It Helps. Caffeine combats drowsiness by tricking your brain into feeling alert. It temporarily blocks adenosine, a naturally sedating brain chemical, to prevent fatigue. "If you don't get a full night's sleep, you'll wake up with more adenosine in your brain than you normally would," explains Timothy Roehrs of the Sleep Disorders and Research Center at Henry Ford Hospital in Detroit. A hit of caffeine neutralizes adenosine and helps you feel less sleepy. If you're a regular coffee guzzler, though, you may need an extra boost to counter your late night. "As tolerance develops, the brain makes more receptors for adenosine," says Roehrs. "So you need more caffeine to block the added receptors."
It Helps. People who don't use caffeine regularly "usually become significantly more alert and better able to perform cognitive and motor tasks — like paying attention during boring or rote routines such as typing — if they're given the proper caffeine dose," says Laura Juliano, a professor of psychology at American University in Washington, DC. (For people who do use caffeine regularly, however, it offers few, if any, benefits.)
It Helps. "Caffeine can improve physical performance in an endurance exercise like running, but the effect is less for short bursts of movement such as lifting weights or sprinting," says Matthew Ganio, a professor of kinesiology at the University of Arkansas. Caffeine prompts the body to burn more fat stores instead of the limited stores of carbohydrate in our muscles. When the muscles run out of carbohydrate, you get tired. The benefit may be smaller in regular caffeine users.
It Helps. In a study of more than 300,000 U.S. men and women, those who consumed at least 600 mg of caffeine a day (an eight-ounce cup of coffee has between 95 and 200 mg) were about 30 percent less likely to be diagnosed with Parkinson's over the following ten years than those who consumed the least caffeine (less than 20 mg a day). Parkinson's patients gradually lose the nerve cells that produce the neurotransmitter dopamine. Caffeine protects those nerve cells.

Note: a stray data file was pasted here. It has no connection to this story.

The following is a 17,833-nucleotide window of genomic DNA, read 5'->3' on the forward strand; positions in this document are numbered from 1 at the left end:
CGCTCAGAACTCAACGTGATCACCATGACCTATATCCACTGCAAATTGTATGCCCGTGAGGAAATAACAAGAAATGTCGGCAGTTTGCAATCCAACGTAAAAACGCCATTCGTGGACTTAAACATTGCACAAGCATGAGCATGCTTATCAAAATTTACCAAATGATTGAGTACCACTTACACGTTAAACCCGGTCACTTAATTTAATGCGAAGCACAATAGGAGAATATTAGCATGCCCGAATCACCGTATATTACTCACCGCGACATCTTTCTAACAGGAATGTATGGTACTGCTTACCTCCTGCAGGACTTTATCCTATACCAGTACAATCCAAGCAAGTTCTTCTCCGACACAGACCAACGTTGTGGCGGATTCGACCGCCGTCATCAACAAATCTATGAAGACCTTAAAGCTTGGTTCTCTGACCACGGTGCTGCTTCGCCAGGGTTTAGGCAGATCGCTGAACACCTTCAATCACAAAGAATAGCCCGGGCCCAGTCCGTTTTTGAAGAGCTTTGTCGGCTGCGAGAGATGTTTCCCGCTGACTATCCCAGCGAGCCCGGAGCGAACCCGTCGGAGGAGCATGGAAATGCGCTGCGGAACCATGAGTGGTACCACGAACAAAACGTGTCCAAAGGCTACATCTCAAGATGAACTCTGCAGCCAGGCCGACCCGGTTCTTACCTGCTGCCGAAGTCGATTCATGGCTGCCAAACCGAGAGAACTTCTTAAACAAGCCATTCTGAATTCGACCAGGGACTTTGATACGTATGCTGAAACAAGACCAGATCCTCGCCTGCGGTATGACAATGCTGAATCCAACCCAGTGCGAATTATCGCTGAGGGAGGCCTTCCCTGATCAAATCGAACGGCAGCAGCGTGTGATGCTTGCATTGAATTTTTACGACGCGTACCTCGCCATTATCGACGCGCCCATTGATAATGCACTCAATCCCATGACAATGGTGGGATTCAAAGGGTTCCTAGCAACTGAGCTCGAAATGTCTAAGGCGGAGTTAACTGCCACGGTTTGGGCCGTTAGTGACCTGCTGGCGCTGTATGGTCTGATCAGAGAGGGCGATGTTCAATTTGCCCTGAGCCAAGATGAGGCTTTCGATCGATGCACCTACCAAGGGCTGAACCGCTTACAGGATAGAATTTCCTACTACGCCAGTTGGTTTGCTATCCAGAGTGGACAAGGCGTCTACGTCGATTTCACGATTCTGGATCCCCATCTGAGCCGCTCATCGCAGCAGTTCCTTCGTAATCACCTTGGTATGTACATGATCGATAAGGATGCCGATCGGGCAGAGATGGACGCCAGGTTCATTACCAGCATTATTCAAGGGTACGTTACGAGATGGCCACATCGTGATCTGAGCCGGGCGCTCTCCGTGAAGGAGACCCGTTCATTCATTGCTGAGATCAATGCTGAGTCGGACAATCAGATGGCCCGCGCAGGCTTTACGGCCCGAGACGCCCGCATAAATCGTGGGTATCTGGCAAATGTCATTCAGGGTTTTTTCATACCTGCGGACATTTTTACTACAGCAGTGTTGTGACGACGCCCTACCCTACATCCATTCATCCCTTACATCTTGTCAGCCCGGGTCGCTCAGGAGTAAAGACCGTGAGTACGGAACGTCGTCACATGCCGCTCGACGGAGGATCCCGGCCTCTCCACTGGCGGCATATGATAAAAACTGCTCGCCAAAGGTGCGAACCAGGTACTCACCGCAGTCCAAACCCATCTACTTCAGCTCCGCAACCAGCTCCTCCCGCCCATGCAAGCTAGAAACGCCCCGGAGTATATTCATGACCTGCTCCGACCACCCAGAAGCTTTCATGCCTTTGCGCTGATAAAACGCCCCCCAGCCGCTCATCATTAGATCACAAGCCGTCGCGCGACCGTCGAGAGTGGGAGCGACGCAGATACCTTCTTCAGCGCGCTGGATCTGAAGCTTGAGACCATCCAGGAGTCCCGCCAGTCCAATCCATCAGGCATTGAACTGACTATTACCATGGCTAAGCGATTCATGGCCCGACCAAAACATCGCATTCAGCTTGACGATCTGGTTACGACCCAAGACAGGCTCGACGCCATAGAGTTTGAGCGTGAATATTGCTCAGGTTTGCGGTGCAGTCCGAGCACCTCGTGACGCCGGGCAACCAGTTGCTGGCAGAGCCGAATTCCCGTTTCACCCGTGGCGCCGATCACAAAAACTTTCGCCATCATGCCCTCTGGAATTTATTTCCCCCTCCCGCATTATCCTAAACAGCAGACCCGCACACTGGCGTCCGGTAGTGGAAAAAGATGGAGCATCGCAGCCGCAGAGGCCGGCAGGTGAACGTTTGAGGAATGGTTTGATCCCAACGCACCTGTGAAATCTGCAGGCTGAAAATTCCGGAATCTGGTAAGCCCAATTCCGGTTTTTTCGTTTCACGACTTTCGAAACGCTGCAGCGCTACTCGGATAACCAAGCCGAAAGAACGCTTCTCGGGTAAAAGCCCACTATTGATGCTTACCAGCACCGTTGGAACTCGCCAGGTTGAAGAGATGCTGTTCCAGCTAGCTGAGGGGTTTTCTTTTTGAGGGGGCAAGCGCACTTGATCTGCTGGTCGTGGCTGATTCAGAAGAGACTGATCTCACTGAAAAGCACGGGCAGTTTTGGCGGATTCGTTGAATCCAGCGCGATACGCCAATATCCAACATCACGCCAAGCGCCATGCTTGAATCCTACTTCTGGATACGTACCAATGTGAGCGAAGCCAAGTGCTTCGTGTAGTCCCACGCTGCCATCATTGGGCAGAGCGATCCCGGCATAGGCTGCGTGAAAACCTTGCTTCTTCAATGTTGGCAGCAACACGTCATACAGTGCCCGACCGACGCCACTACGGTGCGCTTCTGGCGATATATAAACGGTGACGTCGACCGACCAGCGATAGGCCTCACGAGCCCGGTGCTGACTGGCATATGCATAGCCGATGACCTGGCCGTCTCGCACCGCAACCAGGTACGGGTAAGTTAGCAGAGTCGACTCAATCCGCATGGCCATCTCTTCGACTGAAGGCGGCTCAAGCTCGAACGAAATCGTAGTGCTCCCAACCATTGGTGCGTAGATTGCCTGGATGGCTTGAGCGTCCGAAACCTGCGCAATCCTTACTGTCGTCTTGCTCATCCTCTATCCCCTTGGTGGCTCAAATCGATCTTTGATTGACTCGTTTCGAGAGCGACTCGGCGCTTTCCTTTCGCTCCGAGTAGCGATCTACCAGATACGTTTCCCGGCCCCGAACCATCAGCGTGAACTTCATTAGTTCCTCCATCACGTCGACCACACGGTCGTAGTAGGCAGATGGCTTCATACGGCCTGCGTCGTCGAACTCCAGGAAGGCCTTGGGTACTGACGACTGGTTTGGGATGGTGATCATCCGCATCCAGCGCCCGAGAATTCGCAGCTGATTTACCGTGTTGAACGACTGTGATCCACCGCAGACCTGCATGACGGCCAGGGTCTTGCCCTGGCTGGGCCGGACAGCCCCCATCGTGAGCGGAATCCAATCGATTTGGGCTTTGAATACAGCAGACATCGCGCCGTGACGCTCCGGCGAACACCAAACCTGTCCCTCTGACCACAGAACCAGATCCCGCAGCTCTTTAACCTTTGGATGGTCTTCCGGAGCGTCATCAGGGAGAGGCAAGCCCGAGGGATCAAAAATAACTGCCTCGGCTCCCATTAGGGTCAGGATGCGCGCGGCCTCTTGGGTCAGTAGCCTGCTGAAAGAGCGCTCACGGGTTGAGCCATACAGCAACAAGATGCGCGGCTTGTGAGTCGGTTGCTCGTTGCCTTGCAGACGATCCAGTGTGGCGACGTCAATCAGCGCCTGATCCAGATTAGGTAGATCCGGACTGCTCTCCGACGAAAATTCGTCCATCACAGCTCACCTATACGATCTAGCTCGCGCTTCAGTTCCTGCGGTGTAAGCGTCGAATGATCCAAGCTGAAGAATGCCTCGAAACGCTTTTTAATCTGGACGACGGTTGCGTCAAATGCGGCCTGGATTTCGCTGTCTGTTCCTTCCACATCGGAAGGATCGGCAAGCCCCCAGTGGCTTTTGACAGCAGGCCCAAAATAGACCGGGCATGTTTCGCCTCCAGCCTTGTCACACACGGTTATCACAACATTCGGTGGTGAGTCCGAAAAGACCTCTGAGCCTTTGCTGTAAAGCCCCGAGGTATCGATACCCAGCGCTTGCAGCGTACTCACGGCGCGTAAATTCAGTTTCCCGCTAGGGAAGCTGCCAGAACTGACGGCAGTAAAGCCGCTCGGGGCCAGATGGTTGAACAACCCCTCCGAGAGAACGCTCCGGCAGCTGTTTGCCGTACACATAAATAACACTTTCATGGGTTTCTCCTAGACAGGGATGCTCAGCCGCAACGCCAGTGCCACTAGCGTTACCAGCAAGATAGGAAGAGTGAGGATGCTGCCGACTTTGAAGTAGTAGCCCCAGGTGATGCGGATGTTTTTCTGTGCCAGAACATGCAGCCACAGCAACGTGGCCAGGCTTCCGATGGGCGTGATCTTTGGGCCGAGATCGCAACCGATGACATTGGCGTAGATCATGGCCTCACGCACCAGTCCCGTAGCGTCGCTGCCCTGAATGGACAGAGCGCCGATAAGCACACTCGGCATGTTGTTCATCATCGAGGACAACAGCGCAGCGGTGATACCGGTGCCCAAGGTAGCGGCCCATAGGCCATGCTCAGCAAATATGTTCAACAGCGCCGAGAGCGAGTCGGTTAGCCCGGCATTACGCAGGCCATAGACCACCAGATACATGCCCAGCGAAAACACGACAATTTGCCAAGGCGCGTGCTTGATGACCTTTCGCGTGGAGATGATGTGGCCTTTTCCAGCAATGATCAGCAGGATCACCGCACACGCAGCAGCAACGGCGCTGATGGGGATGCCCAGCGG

It Helps. "In mice, caffeine not only defends against inevitable memory impairment," says Gary Arendash of the University of South Florida, "but also substantially decreases the amount of beta-amyloid, the bad protein that many researchers believe is the root cause of the disease." The few human studies have been inconsistent. In a Hawaiian study that tracked nearly 3,500 middle-aged men for 25 years, those who had reported consuming at least 400 mg of caffeine a day were 55 percent less likely to have brain lesions characteristic of dementia at their death than those who said they consumed less than 140 mg a day. However, they were no less likely to be diagnosed with dementia during their lifetime.
It Helps. When the pain comes on, the blood vessels in your brain widen; caffeine constricts them. It's also a mild pain reliever.
It May Hurt. The March of Dimes recommends that women who are pregnant or trying to become pregnant consume no more than 200 mg of caffeine a day because the harmful effects of more than that on fertility and fetal health "cannot be ruled out."
It May Hurt. People don't realize how much caffeine affects their sleep," says Juliano. "For those who are slow metabolizers of caffeine, there's still enough in their system to disrupt sleep at night even if they stop consuming it much earlier in the day." People who go off caffeine typically say they sleep longer and sounder, both Roehrs and Juliano report.
It Doesn't Matter. In a study that followed more than 130,000 men and women for 30 years, drinking coffee (regular or decaf) didn't increase the risk of cardiac arrhythmias, even among those with existing heart conditions.
It Doesn't Matter. Many companies add caffeine to weight-loss pills because it speeds up the metabolic rate, at least for a short period of time. Yet "there's little evidence that consuming caffeine leads to significant weight loss or helps people keep weight off," says Ganio.